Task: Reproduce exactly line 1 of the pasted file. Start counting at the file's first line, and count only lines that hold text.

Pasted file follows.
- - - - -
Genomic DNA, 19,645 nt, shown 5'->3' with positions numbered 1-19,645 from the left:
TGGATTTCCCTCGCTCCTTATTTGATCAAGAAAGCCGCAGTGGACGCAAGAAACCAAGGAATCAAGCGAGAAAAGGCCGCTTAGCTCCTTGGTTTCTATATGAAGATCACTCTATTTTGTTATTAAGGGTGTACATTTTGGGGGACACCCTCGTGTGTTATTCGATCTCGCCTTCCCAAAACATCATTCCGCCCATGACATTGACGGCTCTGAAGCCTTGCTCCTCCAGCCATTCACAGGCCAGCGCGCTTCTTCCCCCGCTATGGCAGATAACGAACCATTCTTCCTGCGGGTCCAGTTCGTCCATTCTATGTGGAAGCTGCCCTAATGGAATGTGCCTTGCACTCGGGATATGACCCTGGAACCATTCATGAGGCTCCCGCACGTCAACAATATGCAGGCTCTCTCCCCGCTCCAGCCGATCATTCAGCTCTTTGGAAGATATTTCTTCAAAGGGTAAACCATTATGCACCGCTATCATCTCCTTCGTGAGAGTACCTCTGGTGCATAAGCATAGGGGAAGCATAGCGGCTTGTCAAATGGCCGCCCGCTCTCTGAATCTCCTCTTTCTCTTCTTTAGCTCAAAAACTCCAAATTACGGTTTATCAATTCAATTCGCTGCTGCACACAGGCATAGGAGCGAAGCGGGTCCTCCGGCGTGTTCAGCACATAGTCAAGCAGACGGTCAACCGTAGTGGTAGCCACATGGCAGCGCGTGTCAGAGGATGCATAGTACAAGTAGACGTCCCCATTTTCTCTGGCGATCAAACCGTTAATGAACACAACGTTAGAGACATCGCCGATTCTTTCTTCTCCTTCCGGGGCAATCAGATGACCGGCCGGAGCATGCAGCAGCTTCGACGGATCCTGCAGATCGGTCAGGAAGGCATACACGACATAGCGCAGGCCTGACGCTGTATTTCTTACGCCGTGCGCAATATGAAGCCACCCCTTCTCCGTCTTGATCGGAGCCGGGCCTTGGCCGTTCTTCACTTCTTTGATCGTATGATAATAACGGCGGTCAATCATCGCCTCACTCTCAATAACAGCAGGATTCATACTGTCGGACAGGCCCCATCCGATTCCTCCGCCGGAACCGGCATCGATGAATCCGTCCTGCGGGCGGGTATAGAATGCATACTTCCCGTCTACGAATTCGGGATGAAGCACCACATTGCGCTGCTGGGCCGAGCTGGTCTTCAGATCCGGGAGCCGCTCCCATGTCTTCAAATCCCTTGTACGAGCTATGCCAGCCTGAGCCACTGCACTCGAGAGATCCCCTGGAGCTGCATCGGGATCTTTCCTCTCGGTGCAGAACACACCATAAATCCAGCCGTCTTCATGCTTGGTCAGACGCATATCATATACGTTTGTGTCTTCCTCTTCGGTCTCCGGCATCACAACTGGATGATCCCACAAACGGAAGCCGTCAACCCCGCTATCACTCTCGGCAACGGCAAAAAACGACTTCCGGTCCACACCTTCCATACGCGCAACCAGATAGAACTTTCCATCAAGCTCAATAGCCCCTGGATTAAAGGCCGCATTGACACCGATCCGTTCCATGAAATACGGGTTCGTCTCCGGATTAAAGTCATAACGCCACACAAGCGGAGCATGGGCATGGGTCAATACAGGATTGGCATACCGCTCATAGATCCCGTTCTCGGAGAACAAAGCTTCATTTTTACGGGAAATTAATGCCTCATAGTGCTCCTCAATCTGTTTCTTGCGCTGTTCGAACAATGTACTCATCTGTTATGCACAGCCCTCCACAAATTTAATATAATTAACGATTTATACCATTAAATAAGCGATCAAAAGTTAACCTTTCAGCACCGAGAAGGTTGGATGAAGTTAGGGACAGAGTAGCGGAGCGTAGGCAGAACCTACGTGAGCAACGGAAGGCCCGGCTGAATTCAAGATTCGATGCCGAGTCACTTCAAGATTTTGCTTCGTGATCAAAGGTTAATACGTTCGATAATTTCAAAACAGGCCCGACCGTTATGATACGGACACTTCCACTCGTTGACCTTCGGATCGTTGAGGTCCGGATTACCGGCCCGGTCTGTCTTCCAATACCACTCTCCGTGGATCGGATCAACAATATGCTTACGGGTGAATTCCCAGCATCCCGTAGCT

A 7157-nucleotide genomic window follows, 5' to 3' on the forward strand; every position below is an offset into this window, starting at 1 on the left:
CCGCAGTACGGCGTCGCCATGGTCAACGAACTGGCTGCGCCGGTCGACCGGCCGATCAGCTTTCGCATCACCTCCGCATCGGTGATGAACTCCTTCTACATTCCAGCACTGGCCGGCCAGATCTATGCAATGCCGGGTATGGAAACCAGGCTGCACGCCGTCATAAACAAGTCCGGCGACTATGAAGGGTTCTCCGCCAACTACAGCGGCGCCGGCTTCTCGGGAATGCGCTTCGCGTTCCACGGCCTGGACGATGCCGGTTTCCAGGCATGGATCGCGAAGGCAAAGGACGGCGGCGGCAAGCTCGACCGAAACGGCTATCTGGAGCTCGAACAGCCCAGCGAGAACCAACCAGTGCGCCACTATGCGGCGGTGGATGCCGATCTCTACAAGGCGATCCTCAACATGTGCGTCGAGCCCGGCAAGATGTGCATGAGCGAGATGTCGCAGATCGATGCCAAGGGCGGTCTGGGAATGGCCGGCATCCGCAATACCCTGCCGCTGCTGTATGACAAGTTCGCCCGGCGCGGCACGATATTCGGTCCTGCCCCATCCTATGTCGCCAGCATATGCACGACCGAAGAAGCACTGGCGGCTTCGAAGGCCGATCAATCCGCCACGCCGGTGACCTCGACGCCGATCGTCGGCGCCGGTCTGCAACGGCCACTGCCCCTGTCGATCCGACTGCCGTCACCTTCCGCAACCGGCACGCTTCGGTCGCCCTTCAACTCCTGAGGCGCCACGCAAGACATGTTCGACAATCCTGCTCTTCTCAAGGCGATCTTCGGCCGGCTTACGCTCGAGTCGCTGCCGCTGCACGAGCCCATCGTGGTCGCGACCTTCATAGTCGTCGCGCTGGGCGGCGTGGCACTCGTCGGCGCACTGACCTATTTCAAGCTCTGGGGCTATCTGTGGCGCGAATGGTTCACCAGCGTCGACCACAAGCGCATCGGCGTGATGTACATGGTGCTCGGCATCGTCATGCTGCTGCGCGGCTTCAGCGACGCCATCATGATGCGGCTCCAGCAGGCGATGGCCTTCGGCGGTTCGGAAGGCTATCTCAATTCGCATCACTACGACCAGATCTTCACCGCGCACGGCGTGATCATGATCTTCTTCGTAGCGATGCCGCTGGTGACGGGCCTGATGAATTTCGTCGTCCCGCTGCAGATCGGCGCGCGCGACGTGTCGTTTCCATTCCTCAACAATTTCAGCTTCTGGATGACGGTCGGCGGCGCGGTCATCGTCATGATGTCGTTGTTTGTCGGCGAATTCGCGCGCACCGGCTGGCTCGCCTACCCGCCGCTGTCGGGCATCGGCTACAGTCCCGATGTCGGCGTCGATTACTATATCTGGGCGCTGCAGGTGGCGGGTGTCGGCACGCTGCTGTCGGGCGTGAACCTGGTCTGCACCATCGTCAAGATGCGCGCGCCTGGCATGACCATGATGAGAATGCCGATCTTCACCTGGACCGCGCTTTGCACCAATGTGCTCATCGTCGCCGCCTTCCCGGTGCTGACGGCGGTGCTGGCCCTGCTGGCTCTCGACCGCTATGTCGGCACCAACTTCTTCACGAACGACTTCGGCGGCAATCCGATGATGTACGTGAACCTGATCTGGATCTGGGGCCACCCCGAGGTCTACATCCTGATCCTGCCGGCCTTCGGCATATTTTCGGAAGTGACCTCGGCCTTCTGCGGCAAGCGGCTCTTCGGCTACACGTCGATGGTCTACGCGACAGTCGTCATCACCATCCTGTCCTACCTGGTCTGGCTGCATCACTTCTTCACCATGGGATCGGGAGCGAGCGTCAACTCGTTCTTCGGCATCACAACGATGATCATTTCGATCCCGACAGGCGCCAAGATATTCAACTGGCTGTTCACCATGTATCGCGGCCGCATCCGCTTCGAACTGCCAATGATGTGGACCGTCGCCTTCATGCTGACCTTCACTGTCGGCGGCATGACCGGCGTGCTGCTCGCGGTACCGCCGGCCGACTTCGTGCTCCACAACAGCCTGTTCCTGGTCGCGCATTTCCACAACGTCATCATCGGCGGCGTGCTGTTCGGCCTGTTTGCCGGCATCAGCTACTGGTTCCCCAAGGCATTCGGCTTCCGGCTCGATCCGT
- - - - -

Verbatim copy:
Genomic DNA, 19,645 nt, shown 5'->3' with positions numbered 1-19,645 from the left: